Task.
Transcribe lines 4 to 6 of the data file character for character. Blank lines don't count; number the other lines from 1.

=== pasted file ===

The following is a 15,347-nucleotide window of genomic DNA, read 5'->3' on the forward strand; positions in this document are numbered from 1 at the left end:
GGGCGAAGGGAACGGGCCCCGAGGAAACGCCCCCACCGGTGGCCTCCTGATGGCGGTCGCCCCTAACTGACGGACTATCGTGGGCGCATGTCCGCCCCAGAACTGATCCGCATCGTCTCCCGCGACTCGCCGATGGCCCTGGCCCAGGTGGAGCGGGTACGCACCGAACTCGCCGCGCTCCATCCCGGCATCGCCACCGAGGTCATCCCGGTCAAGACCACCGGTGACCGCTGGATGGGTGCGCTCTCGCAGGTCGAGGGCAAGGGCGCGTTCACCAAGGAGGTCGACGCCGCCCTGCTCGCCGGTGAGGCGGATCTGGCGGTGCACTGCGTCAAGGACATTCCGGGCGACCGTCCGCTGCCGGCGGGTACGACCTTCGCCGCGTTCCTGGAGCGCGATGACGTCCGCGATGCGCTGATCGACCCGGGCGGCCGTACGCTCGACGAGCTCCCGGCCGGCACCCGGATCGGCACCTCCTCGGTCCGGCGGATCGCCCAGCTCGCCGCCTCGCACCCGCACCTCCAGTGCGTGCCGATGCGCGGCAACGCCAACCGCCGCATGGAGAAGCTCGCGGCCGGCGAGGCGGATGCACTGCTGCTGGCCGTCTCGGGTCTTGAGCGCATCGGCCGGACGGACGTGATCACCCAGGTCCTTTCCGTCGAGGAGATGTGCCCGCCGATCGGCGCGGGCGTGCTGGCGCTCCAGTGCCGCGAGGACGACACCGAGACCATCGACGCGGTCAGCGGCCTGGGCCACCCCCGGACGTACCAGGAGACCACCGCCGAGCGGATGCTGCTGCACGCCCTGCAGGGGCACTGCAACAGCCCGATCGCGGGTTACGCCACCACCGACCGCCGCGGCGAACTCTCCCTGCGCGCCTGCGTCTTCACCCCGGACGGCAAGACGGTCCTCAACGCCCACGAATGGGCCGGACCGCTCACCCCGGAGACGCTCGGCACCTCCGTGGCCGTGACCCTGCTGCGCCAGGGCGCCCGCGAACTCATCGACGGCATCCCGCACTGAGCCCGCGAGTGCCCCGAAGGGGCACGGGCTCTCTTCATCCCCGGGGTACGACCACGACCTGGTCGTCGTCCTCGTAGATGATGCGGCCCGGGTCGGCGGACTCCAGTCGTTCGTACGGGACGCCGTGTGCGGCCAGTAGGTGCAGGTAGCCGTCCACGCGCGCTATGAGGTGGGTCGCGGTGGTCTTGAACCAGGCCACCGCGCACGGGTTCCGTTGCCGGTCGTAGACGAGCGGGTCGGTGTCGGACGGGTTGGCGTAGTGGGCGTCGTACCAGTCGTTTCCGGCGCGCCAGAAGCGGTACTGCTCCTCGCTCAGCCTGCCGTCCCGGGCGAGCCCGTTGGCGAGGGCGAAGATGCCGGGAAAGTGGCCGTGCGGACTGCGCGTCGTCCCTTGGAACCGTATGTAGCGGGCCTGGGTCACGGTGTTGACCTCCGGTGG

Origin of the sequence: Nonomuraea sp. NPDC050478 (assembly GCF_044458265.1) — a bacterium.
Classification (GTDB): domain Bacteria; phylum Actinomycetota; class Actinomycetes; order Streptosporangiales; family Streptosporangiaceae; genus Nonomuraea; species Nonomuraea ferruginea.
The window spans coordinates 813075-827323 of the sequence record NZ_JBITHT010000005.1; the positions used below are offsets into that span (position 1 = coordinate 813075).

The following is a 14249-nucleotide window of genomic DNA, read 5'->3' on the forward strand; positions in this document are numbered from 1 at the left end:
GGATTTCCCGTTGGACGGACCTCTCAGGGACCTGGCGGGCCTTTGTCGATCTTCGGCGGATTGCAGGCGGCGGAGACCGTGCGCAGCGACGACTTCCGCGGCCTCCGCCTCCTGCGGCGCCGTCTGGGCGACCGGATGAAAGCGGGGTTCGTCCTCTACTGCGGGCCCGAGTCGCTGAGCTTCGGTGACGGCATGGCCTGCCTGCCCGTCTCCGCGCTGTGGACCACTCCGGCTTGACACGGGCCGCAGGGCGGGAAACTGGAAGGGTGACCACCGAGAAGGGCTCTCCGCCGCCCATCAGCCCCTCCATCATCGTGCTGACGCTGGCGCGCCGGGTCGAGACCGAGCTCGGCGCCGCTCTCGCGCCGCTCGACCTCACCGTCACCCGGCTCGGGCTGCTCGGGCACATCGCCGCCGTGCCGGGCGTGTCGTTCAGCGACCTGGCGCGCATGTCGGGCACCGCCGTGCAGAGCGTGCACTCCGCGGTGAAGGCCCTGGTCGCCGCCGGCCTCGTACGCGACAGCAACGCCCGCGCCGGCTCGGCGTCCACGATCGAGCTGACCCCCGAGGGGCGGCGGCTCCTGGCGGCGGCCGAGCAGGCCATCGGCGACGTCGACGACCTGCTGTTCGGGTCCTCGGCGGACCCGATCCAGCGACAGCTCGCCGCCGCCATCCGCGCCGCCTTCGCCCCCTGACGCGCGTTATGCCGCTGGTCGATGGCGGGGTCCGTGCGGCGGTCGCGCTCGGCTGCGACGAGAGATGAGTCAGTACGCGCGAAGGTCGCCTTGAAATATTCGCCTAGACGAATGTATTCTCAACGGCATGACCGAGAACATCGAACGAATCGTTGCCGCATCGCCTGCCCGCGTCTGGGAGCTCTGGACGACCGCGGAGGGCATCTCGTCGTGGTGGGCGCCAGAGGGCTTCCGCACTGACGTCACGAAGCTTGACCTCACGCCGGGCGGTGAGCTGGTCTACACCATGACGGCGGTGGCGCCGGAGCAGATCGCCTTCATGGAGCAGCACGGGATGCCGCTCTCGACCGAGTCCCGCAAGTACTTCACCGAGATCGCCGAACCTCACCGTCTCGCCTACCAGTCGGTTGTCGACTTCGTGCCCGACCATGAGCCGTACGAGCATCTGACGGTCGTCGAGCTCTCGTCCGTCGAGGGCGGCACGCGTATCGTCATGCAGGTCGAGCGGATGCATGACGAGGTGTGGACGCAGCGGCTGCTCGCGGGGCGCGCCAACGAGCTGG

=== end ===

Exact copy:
Classification (GTDB): domain Bacteria; phylum Actinomycetota; class Actinomycetes; order Streptosporangiales; family Streptosporangiaceae; genus Nonomuraea; species Nonomuraea ferruginea.
The window spans coordinates 813075-827323 of the sequence record NZ_JBITHT010000005.1; the positions used below are offsets into that span (position 1 = coordinate 813075).

The following is a 14249-nucleotide window of genomic DNA, read 5'->3' on the forward strand; positions in this document are numbered from 1 at the left end: